There has been an explosion of interest in the enigmatic ‘bitcoin’ these past four years, a technology perceived by some in the mainstream as a medium for illegal or illicit activity, but a technology that now seems to be going mainstream in a big way.

What is bitcoin and why is it interesting?

Bitcoins are a virtual digital currency introduced in Feb 2009 by ‘Satoshi Nakamoto’ to serve as a near-perfect transnational medium of exchange: global in nature, completely decentralized, anonymous, secure, and invisible to national taxing authorities.

Bitcoin value is driven by its limited supply.  Like gold, bitcoins are “mined” by harnessing networks of individual computers to solve cryptographic puzzles related to bitcoin transactions.  By 2010 there were approximately 3 million bitcoins that had been ‘mined’, growing to about 11 million bitcoins today, with a defined upper limit of 21 million bitcoins that will ever be circulated.  At that point, bitcoin production will end permanently.  Given this well-known cap on production, bitcoin value has roared in 2013 from $13 in January to more than $1,200 in December.

Overlay the dizzying growth in value with the fact that bitcoins are merely digital artifacts with no intrinsic value in the ‘real world’, and you have what has been described by leading economists as conditions for “the perfect bubble”, one likely to pop at any moment.

Despite these concerns, there is ample evidence that bitcoins are going mainstream.  The ecommerce site established a presence on Amazon, eBay and other retailers this year, offering a wide variety of commercial goods for purchase with bitcoin currency.  A Tesla Model S was recently been purchased from Lamborghini Newport Beach with bitcoin, and the University of Nicosia apparently now accepts bitcoin for student admission and tuition.  The rate of adoption of bitcoin as a medium for payment has skyrocketed to an estimated $2B in transaction volume this year.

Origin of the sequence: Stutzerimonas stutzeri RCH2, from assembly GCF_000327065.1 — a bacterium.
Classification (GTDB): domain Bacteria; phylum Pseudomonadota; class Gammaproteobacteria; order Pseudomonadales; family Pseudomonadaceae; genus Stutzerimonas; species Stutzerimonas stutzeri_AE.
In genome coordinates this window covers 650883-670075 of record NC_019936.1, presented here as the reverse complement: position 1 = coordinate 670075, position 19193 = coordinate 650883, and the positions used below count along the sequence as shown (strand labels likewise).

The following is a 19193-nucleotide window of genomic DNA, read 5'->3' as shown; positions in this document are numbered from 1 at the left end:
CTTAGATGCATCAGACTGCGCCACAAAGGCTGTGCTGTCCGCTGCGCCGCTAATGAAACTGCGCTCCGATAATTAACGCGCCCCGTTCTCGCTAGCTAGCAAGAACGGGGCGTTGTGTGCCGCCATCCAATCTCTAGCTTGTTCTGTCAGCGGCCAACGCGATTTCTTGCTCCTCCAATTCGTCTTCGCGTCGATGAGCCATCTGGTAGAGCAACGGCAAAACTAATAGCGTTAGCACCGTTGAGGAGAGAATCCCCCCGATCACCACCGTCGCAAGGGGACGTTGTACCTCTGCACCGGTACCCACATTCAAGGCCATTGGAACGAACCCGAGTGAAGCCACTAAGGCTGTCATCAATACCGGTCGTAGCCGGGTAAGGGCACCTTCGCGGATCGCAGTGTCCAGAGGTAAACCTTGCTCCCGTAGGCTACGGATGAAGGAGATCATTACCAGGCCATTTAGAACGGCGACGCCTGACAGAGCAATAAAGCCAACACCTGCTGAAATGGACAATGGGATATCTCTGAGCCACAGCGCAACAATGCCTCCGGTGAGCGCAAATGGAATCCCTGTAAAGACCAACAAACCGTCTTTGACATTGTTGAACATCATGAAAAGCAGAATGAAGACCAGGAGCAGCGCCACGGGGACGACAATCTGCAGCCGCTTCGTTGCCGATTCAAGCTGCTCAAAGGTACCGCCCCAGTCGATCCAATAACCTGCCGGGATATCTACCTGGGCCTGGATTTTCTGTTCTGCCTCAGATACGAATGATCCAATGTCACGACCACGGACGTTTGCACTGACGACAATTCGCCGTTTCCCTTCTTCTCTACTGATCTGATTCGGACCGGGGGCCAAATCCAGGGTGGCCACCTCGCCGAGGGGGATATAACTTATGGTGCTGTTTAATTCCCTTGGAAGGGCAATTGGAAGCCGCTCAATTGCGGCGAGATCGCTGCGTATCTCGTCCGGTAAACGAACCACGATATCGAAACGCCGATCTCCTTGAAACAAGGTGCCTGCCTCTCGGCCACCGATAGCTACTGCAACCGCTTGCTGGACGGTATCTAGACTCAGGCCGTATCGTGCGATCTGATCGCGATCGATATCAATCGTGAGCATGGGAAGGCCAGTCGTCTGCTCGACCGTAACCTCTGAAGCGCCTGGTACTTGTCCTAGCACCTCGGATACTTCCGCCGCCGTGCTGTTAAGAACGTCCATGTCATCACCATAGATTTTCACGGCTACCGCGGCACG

National governments have for the most part ignored the bitcoin economy, much as they have largely ignored barter communities, but it’s far from clear whether it is legal.  The FBI is on record saying, “It is a violation of federal law for individuals… to create private coin or currency systems that compete with official coinage and currency of the United States.”  New rules from China’s central bank now prohibit financial institutions from dealing in bitcoins as well.

National currencies are the glue that hold societies together, so it is entirely possible that a threatened government will at some point issue tough new laws restricting, or even outlawing, virtual currencies for commercial use, and in so doing, destroy bitcoin value overnight.

Could bitcoin become a future currency for M&A?  While it is a fascinating movement in the near-term, its long-term future as an international currency is anything but assured.